Papillary carcinoma of the breast
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Papillary carcinoma of the breast is a rare ductal breast malignancy.
They are thought to account for 1-2% of breast carcinomas 2. They typically present in postmenopausal patients with the mean age being 63-67 years.
Papillary carcinomas may manifest clinically as a palpable mass or nipple discharge, with the latter present in ~30% (range 22-34%) of patients
Papillary carcinomas may be solitary or multiple. When the epithelium of papillary carcinomas has features diagnostic of intraductal carcinoma, the lesion is classified as papillary ductal carcinoma in situ. If a cystic component is present, the tumor is described as an intracystic papillary carcinoma (ICPC). In the absence of an appreciable cyst, a diagnosis of solid papillary carcinoma is appropriate. Invasive elements arising in a papillary carcinoma are almost always detected at the periphery of the lesion. Papillary carcinomas are usually well-circumscribed and often contain hemorrhagic and cystic areas.
Histologically it is characterized by a frondlike growth pattern on a fibrovascular core lacking a myoepithelial layer.
Pathologically, four potential cellular patterns exist:
compact columnar epithelial
stratified spindle cell
transitional form: similar to urothelial tumors
Combinations of these patterns may be seen.
Approximately 50% of papillary carcinomas arise in the retro-areolar/subareolar region of the breast.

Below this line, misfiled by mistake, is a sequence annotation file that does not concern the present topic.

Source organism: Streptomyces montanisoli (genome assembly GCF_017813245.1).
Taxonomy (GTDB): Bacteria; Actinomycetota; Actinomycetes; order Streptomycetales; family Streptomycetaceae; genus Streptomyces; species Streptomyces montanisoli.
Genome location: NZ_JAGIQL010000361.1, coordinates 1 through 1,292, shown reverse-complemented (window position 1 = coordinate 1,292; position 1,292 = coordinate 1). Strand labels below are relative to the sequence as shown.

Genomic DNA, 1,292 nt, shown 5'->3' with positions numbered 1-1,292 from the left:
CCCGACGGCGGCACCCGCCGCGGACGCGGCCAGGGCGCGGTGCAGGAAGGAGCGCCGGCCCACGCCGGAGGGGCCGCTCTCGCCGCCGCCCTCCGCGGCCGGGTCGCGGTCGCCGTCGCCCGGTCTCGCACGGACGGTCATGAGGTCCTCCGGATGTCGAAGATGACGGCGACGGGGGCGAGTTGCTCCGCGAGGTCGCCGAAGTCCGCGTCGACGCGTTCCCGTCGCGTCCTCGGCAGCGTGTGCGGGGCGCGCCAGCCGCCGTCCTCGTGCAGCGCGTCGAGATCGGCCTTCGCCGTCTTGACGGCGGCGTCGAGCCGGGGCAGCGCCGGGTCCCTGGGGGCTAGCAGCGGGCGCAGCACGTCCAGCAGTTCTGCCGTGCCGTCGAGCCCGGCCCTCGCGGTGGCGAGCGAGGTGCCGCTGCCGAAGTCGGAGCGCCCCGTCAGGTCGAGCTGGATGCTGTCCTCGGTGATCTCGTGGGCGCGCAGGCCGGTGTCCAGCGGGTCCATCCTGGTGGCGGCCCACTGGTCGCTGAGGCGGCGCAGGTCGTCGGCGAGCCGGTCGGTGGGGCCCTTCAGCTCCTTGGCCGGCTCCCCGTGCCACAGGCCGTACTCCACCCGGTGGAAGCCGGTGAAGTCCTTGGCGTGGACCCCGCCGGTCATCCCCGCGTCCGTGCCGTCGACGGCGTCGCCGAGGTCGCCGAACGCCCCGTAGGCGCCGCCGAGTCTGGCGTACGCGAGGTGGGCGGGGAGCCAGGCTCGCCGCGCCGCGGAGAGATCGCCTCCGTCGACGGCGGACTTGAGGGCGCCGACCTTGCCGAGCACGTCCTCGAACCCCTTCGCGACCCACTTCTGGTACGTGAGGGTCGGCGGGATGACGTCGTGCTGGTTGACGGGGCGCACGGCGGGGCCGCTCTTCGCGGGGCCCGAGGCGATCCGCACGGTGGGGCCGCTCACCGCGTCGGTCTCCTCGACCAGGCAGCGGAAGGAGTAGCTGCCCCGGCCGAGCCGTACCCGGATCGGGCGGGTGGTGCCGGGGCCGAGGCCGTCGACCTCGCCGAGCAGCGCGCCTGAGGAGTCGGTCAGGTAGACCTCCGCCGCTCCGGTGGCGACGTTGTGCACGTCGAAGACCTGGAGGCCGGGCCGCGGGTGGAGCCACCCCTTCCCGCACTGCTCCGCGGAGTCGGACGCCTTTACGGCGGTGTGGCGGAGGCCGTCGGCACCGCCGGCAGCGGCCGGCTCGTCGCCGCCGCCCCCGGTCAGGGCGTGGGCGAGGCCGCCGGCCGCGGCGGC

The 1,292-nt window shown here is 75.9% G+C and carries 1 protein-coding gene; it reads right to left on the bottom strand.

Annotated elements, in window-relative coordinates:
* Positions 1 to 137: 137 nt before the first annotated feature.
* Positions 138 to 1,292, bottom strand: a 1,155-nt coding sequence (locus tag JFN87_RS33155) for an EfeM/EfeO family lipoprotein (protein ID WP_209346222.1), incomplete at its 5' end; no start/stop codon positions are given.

The most common mammographic pattern of invasive papillary carcinoma is a round, oval or lobulated mass. The mass margins are usually circumscribed but may be obscured or indistinct. Accompanying microcalcifications or a dilated ductal pattern may also be present.
Sonographic evaluation of invasive papillary carcinomas may reveal a hypoechoic and solid mass, often with posterior acoustic enhancement; alternatively, complex cystic and solid masses may be evident.
As they are relatively vascular, there are often color flow components on Doppler interrogation.
There is overlap in the imaging patterns of invasive papillary carcinoma and papillary ductal carcinoma in situ.
For patients presenting with nipple discharge, galactography may be helpful. Like intraductal papillomas, papillary carcinomas may be evident as ductal obstruction, filling defects, or focal or diffuse ductal wall irregularity.
In the case of an intracystic papillary carcinoma, it usually appears as a round or oval mass with well-defined margins. The internal composition is typically heterogeneous, with multiple nodular masses of intermediate signal intensity projecting from the periphery into the lumen. The signal intensity also dependent on the intracystic fluid composition:
if serous, it will have low signal intensity on T1-weighted images and high signal intensity on T2-weighted images
if there are hemorrhagic contents, it will be hyperintense on both T1- and T2-weighted images and fluid-fluid levels may be seen on T2-weighted images.
Intracystic hemorrhage is a characteristic common finding at pathologic examination of papillary carcinomas.
Contrast-enhanced MR imaging may show marked enhancement of the cyst walls, septa, and mural nodules 5.
Treatment and prognosis
The overall prognosis is better than for commoner types of breast malignancy such as invasive ductal carcinoma not otherwise specified (NOS) ref.
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